Sanofi seen prolonging Genzyme bid to mull CVRs
PARIS (Reuters) - Sanofi-Aventis (SASY.PA) will likely buy time by extending its $18.5 billion cash offer for Genzyme GENZ.O this weekend and try to hammer out a deal that involves a higher pay-out if the U.S. biotech meets milestones.
The odds are that hardly any Genzyme investors will have handed their shares this weekend to Sanofi for $69 each while they have been trading at $70.24, on average, since July 23, when stories broke of Sanofi's interest in the group.
The French drugmaker's tender offer for Genzyme ends at midnight New York time on Friday.
It launched the offer on October 4, frustrated by encountering what Sanofi's Chief Executive Christopher Viehbacher has called a brick wall in the Genzyme board's refusal even to just sit down and talk.
Prolonging the tender would give both companies room to reach a deal that links Genzyme's value to the future performance of its key experimental multiple sclerosis drug Campath, people familiar with the situation said.
"Such a scenario is not absurd," said one source close to the matter, who declined to be identified because he was not authorized to speak to the media.
Through contingent value rights (CVRs) Sanofi could end up paying Genzyme investors more if Campath proves to be the success that Genzyme expects. But investors will need patience.
"Extending the offer as it stands seems somewhat futile but extending it to bide time and negotiate a CVR and then increase the offer could be a strategy," Collins Stewart analyst Emmanuel Papadakis said. "Sanofi would likely rather base a higher offer on a CVR than increase it just to get talks going."
Sanofi has dismissed Genzyme's $3.5 billion sales estimate for Campath as "unrealistic" and has pulled together analyst forecasts giving a $700 million sales average. Since Genzyme showcased its growth prospects, its shares have lost 2.4 percent.
Genzyme Chief Executive Henri Termeer said last month he was open to a CVR for Campath and Sanofi's finance chief Jerome Contamine told Reuters last week that using such a mechanism to bridge valuation disputes was interesting "in principle.
Viehbacher and Termeer have met only once, on September 20, to discuss the situation, but the two men may well bump into each other again next month in Davos, when they are both expected to attend the annual World Economic Forum, from January 26 to 30.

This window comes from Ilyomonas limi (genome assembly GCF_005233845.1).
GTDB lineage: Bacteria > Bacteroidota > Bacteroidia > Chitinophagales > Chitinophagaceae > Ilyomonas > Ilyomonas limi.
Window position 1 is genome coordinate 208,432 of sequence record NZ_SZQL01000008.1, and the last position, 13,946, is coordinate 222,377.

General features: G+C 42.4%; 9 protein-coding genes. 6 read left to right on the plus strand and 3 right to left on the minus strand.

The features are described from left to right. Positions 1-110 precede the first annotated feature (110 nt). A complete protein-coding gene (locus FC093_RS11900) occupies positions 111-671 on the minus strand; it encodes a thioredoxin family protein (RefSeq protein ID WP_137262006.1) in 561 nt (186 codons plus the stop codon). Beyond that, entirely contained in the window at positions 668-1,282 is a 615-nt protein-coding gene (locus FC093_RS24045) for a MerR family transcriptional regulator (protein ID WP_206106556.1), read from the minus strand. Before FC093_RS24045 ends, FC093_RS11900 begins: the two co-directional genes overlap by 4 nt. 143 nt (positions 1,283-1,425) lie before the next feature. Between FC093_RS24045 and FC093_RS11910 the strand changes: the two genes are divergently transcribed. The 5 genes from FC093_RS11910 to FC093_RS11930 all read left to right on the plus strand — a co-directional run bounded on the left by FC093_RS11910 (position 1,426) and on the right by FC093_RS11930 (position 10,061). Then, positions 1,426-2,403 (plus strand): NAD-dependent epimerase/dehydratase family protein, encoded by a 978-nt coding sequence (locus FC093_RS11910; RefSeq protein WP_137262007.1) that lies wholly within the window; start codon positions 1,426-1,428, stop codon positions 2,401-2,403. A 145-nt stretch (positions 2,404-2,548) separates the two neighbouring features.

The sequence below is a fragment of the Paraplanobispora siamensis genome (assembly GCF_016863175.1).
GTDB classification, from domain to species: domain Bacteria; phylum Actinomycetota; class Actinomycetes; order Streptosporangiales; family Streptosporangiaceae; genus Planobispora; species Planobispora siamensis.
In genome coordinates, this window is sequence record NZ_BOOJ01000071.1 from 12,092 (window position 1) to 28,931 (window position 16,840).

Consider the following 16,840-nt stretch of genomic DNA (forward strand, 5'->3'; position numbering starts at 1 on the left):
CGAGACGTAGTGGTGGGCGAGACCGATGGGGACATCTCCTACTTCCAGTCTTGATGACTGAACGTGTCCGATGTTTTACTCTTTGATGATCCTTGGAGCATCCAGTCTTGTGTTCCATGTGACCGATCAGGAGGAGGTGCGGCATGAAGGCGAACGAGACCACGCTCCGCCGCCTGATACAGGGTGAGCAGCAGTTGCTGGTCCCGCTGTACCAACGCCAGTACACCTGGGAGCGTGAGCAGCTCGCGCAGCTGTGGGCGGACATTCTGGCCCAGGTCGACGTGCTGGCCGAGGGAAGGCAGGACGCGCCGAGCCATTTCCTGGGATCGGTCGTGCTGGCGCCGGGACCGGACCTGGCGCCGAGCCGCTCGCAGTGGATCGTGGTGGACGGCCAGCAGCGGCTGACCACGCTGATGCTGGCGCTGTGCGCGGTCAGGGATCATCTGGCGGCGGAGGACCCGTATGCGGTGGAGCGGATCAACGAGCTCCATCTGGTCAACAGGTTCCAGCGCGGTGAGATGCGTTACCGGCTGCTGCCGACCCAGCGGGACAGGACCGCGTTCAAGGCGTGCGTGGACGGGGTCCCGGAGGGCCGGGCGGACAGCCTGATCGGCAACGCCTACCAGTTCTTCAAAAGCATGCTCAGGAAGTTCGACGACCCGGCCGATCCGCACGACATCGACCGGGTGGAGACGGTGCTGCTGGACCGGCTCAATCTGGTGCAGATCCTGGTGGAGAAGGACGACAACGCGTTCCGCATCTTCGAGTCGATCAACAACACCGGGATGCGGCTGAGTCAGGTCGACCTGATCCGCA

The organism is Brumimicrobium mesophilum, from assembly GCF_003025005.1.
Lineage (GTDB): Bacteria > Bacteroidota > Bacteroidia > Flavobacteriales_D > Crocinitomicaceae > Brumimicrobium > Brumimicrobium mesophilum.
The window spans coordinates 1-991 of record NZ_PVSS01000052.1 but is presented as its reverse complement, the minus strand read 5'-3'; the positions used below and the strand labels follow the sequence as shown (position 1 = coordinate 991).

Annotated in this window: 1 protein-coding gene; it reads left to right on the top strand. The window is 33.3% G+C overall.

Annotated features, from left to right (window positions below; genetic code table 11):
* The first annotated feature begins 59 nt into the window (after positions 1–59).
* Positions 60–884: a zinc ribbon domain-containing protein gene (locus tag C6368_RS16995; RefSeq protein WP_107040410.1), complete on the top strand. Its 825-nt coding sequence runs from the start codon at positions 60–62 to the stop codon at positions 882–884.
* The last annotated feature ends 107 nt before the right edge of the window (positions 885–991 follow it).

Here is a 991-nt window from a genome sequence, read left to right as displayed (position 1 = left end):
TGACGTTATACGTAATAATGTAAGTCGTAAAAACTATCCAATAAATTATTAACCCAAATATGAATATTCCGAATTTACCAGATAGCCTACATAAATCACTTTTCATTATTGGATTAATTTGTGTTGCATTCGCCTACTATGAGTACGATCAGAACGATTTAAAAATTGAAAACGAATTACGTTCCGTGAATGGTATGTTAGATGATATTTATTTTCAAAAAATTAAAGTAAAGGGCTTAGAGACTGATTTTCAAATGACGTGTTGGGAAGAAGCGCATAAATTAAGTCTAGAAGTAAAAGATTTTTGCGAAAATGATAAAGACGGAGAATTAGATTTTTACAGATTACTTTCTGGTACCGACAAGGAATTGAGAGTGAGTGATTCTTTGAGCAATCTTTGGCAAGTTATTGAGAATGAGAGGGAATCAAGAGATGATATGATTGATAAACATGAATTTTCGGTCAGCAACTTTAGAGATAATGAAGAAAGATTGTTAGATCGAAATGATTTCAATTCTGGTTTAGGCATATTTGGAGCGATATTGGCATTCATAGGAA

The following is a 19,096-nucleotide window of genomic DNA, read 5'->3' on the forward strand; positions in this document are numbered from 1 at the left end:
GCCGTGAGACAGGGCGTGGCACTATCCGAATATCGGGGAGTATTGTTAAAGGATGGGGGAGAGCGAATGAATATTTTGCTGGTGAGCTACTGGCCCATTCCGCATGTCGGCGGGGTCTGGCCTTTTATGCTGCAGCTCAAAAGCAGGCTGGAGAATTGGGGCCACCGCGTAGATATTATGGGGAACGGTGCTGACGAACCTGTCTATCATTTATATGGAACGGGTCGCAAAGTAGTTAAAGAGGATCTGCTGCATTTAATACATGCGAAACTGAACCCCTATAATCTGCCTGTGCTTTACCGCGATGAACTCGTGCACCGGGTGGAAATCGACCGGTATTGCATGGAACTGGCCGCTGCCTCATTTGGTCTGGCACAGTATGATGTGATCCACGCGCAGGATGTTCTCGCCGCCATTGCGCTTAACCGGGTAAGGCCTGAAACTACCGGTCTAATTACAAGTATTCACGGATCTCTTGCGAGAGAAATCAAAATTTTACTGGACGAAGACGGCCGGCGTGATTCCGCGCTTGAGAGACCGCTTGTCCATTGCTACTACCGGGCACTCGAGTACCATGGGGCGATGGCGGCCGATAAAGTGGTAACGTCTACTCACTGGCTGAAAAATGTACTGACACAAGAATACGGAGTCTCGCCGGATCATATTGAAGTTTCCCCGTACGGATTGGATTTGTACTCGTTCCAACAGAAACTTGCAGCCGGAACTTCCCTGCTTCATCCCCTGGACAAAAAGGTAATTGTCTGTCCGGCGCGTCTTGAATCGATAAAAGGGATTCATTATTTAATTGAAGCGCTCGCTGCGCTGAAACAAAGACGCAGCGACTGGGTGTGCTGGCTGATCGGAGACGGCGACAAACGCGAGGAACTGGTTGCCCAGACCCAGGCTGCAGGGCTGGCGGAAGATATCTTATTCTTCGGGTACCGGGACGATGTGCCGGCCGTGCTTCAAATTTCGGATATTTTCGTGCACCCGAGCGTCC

Whether they have anything to discuss will depend on any progress in behind-the-scenes talks between their advisers.
Another source familiar with the situation said December 10 was not a hard deadline for Sanofi but just one point in a process, and Sanofi did not feel under pressure to raise its bid at the moment.
Viehbacher has repeatedly said he is in no rush and that the Genzyme situation would not distract from other issues. On Monday, he became chairman of the main U.S. pharmaceutical industry group after Jeff Kindler resigned as CEO of Pfizer (PFE.N).
Analysts agree a CVR could help break the deadlock, though negotiating the terms will be challenging. But with no rival bidders for Genzyme, despite attempts by Genzyme to woo others, Sanofi can take its time to try and get to a deal.
"It will be hard for Sanofi to prove to Genzyme shareholders that it did its utmost to maximize the value of Campath. After all, Sanofi needs to try and maximize the value of its entire multiple sclerosis franchise and not just of one product," said a Frankfurt-based analyst who asked not to be named.
Sanofi sells Copaxone and is developing teriflunomide.
When Fresenius FREG_p.DE bought infusion drugmaker APP in 2008 its takeover price had a tradeable CVR attached that could deliver an extra payment of up to $6 if APP exceeded core earnings targets. In fact, the rights APCVZ.O now trade at just 4 cents.
At any rate, analysts are convinced Sanofi will ultimately need to increase its bid if it wants to bag Genzyme. Genzyme shareholder and board member Ralph Whitworth said early this month the ingredients for a deal were there but that the current offer was "not even a good starting point.
Buying Genzyme would provide Sanofi with a new area for growth, the high-margin business of rare diseases, as it seeks to diversify its business to make up for patent losses that will take out roughly a third of its 2008 sales base through to 2013.
Sanofi shares have dropped 11 percent this year compared with a 4.5 percent rise in the European sector .SXDP. Trading at 6.9 times their expected earnings per share, they are the cheapest among big European pharma stocks.
(Additional reporting by Julien Ponthus and Blaise Robinson in Paris, Ben Hirschler in London and Jessica Hall in Philadelphia; Editing by David Cowell)
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